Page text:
There was also another serious problem to overcome. When I came later to read about the work of Sidney and Beatrice Webb on British trade unions, I was struck by their definition of these organisations, which they describe in the main as “a continuing association of workmen for the improvement of their wages and conditions of employment”. The key term in this is ‘continuing association’. This is the essential feature of any successful organisation. Yet it is an extremely difficult concept to explain to men who come from non- industrialised and simple communities when they engage in employ ment. To them money is given only for tangible benefits like food and clothing. Taxation, they often feel, is just extortion and the idea of paying regularly to an organisation for unspecified benefits which may or may not come their way in the future, is often far too sophisticated a notion for them to grasp in the uncertain circumstances in which they live their lives.
It was understandable, therefore, that quite often it would happen that prior to a wage claim, the union would receive plenty of financial support from the workers, but as soon as our efforts were crowned with success, the contributions would fall off very considerably. This was not evasion. As far as the men were concerned, they felt that they had discharged their responsibilities in financing the union to secure the benefits obtained, much as they would pay a lawyer for any services rendered but not retain him indefinitely.
I do not know to what extent this attitude has been, or still is, shown in Western countries, with respect to either trade unions or any other kind of necessary social organisation, but I feel sure in my own mind that there are few countries where the need for a clearer understanding by ordinary people of the concept of ‘a continuing association’ is not being wrongly described as apathy. We are too quick to assume that men are born with social insights which can in fact only be appreciated by them after long and patient instruction. It is for this reason that I strongly advocate an increasing interest in the possibilities open to us for still further improvements in our approach to adult education.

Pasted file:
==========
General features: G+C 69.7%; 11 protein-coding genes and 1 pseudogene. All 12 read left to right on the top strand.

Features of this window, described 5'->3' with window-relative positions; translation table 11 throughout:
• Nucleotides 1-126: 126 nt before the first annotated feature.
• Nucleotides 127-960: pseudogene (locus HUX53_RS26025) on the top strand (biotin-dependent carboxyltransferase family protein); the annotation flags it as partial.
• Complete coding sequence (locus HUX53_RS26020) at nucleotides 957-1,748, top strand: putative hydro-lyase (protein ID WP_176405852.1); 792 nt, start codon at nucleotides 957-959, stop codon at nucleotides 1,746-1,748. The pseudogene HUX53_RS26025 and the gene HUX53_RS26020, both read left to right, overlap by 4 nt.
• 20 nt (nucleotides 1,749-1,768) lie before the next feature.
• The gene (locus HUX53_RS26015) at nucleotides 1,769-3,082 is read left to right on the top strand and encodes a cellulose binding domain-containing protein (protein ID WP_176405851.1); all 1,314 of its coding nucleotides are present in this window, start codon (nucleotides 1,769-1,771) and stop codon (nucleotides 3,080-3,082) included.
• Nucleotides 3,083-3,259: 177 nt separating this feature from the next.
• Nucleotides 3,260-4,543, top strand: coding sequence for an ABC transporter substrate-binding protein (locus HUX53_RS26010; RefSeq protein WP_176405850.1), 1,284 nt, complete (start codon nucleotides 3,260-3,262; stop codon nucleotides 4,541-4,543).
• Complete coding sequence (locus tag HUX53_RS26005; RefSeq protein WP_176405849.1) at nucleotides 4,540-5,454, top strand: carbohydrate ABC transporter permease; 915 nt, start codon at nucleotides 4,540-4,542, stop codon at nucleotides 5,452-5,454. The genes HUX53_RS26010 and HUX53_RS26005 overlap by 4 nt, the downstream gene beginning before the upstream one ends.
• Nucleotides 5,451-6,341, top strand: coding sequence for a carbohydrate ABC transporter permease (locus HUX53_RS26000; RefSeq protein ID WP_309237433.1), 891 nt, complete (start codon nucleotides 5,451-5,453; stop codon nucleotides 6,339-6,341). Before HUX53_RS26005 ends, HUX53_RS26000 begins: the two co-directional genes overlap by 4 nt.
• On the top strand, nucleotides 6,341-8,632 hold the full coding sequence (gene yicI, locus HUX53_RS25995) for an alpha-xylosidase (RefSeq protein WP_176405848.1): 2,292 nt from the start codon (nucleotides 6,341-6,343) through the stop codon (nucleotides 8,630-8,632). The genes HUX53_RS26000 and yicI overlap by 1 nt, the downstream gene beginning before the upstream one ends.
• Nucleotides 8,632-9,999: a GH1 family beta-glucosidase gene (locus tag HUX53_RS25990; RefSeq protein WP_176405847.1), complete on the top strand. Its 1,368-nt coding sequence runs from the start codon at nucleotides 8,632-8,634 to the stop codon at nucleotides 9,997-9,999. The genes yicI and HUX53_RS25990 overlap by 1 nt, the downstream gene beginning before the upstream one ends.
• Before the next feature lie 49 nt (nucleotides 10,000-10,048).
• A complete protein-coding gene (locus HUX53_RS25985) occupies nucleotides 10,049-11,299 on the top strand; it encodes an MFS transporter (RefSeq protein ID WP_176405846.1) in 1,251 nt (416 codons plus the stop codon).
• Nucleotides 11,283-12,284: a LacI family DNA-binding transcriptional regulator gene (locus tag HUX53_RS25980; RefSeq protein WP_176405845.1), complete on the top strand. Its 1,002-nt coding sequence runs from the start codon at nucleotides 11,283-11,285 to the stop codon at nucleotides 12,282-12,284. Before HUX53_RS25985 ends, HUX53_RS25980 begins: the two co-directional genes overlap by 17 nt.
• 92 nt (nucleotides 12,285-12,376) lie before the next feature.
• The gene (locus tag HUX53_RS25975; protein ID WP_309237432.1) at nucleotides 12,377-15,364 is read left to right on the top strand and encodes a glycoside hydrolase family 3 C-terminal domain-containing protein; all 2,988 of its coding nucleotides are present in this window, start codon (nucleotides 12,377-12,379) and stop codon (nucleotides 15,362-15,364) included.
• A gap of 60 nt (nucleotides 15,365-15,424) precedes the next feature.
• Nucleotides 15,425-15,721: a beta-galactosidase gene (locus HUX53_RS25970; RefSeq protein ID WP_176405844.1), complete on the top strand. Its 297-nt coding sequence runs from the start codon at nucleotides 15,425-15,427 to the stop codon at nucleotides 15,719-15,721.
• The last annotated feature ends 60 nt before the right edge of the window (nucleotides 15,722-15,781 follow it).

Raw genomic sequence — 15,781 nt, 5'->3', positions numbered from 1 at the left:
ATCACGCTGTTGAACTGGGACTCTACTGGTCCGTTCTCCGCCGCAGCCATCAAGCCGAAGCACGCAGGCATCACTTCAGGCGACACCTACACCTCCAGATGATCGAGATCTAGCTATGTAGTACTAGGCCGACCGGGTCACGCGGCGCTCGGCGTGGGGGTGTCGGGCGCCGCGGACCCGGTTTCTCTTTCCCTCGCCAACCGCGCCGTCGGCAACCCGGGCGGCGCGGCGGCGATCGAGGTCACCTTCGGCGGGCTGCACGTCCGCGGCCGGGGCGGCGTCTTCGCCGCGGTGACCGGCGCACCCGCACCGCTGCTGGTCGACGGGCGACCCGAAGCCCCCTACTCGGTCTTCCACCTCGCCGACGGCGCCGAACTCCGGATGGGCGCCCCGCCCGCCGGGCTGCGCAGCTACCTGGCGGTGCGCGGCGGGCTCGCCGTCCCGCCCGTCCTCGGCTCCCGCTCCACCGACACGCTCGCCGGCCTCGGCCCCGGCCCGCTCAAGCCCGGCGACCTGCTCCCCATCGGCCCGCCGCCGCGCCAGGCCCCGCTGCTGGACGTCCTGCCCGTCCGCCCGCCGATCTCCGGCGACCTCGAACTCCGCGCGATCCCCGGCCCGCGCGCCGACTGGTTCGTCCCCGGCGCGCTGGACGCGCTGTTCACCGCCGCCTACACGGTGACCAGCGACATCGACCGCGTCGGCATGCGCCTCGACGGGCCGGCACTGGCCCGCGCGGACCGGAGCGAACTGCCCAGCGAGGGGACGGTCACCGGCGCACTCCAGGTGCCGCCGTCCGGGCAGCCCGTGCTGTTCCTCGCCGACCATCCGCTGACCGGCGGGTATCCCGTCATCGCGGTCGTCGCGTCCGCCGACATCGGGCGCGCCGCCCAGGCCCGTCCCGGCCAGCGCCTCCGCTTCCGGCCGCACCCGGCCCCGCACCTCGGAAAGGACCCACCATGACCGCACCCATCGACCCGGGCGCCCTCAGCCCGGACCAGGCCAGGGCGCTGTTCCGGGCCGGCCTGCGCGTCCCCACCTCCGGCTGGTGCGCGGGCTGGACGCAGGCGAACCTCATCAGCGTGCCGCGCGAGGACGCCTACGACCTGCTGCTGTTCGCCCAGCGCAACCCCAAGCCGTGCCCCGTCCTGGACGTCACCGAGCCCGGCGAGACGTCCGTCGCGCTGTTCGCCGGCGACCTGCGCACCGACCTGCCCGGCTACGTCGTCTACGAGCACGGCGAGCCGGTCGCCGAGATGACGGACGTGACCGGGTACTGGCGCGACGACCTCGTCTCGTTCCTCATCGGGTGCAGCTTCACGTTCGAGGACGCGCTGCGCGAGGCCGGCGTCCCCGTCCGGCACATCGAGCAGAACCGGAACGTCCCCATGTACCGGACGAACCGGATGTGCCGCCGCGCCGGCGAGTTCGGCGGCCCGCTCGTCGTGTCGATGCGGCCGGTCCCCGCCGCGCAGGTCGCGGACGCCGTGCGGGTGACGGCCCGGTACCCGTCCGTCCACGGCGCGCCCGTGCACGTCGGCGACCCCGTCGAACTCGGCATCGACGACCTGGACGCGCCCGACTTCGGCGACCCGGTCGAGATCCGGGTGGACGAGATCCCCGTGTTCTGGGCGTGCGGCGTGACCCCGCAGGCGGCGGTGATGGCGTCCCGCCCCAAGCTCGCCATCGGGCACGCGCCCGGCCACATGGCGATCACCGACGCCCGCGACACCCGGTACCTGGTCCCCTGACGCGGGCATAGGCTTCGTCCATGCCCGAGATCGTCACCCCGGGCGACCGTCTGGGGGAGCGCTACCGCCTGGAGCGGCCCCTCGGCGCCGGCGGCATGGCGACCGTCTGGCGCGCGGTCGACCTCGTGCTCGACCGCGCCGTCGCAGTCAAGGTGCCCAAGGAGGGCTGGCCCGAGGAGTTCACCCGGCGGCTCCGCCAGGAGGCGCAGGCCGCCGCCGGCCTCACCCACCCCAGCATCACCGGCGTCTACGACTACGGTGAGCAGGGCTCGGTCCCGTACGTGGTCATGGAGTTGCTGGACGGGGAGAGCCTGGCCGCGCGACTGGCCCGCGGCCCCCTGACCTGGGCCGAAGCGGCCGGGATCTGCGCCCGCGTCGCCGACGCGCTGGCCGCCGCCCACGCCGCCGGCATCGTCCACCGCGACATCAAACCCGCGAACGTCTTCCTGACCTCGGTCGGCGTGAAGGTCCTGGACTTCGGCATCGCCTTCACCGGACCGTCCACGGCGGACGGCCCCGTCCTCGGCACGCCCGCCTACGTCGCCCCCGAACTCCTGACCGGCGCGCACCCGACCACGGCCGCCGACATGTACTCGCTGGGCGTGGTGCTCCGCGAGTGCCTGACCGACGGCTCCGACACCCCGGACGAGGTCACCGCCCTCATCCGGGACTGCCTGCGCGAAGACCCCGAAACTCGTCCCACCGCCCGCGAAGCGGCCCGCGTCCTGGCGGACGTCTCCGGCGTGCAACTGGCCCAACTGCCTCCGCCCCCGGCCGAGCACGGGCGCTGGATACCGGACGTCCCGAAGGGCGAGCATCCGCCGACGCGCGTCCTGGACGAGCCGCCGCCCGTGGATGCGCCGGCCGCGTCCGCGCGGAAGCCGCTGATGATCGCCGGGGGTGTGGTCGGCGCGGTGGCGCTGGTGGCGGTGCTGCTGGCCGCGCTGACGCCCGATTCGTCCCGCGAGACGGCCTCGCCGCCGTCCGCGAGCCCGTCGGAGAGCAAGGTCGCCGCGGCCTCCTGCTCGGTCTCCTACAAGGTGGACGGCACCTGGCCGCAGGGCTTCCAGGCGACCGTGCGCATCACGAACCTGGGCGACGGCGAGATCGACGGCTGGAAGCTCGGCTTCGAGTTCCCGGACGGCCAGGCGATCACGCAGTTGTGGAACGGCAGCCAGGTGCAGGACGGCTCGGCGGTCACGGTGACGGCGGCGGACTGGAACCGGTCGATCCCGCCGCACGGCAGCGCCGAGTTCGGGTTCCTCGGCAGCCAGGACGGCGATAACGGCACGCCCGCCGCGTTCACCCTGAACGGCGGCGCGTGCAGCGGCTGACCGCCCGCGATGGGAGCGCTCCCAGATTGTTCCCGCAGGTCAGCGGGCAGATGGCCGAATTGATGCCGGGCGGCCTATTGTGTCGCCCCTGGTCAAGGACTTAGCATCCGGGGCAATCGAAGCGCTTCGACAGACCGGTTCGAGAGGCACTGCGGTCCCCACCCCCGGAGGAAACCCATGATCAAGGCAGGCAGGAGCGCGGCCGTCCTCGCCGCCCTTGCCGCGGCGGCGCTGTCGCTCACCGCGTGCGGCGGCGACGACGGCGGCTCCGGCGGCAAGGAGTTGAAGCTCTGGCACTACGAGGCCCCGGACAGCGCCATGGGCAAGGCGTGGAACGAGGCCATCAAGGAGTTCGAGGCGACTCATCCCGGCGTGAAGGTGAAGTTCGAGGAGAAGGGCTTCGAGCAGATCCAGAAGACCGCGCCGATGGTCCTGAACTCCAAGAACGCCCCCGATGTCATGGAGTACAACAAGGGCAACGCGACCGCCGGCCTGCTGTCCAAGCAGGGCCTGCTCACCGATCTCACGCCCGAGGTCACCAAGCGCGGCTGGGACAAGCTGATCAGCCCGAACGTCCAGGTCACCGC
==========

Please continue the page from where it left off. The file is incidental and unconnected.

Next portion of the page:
Our union finances remained unstable for a long time and we were not alone in having to cope with this problem; other unions also had to deal with it. In those days, employers were not disposed to help us in any way believing, wrongly I think, that trade unions are more amenable when they are weak. In fact we knew that we could have done them a great deal of damage had we so wished, but we refrained from such irresponsible action. What they did not realise was that it would have cost us nothing to have brought about a strike because we had no funds for strike benefit. Nor, on the other hand, did we have sufficient money to mount a national conference for the avoidance of strike situations which were building up on their own account without any encouragement from us.
In those early years of our trade union development there were no models we could turn to for guidance in what was then Colonial Africa. Nigeria, Ghana and The Gambia had nothing to offer us and we had no reason to look to the east and central parts of the continent. Our efforts at establishing unions, however much they may have fallen short of perfection, had certainly met with enough success to focus attention on them by the Colonial Office, which no doubt prompted Ernest Bevin, then Minister of Labour in the British Coalition Government, to promote the idea that if trade unionism was to be established in the then Colonies, those who were anxious to develop it should be given some practical assistance. This resulted in advisers being appointed in most of the territories, and the man who was appointed to Sierra Leone, Edgar Parry, arrived here in the middle of 1942.
Personally I was not wildly enthusiastic about European Govern ment officials at the time because during the organising of the mine workers at Marampa I had met with unwarranted opposition from one of them which, increasing as it did the reluctance of the mine owners to accept our union for the purposes for which it had been established, did nothing to improve my feelings towards a government which claimed to be anxious to promote trade unionism. But I saw no reason to allow animosity to stifle common sense, and decided I could lose nothing by talking to Parry.“The trade union organisation in this country is very poor,” he said